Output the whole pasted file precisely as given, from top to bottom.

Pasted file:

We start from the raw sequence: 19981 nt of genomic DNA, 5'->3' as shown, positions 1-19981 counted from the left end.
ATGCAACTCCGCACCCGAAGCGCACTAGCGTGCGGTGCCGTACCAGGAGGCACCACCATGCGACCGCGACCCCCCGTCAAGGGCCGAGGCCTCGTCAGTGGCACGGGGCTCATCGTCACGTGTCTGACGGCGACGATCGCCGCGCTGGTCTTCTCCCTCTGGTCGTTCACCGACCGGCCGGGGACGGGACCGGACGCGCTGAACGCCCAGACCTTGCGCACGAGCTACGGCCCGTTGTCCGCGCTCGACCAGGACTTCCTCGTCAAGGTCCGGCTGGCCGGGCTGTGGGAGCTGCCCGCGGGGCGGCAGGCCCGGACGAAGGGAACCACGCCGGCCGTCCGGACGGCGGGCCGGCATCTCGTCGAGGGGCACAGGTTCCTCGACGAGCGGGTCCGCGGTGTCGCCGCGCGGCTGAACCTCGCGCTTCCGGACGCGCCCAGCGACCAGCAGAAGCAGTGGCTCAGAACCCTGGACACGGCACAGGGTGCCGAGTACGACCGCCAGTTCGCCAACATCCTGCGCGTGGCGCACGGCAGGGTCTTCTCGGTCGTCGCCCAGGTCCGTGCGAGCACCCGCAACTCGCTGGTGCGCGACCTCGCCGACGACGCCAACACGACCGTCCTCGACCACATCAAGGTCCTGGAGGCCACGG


We start from the raw sequence: 19981 nt of genomic DNA, 5'->3' as shown, positions 1-19981 counted from the left end.
ATGCAACTCCGCACCCGAAGCGCACTAGCGTGCGGTGCCGTACCAGGAGGCACCACCATGCGACCGCGACCCCCCGTCAAGGGCCGAGGCCTCGTCAGTGGCACGGGGCTCATCGTCACGTGTCTGACGGCGACGATCGCCGCGCTGGTCTTCTCCCTCTGGTCGTTCACCGACCGGCCGGGGACGGGACCGGACGCGCTGAACGCCCAGACCTTGCGCACGAGCTACGGCCCGTTGTCCGCGCTCGACCAGGACTTCCTCGTCAAGGTCCGGCTGGCCGGGCTGTGGGAGCTGCCCGCGGGGCGGCAGGCCCGGACGAAGGGAACCACGCCGGCCGTCCGGACGGCGGGCCGGCATCTCGTCGAGGGGCACAGGTTCCTCGACGAGCGGGTCCGCGGTGTCGCCGCGCGGCTGAACCTCGCGCTTCCGGACGCGCCCAGCGACCAGCAGAAGCAGTGGCTCAGAACCCTGGACACGGCACAGGGTGCCGAGTACGACCGCCAGTTCGCCAACATCCTGCGCGTGGCGCACGGCAGGGTCTTCTCGGTCGTCGCCCAGGTCCGTGCGAGCACCCGCAACTCGCTGGTGCGCGACCTCGCCGACGACGCCAACACGACCGTCCTCGACCACATCAAGGTCCTGGAGGCCACGG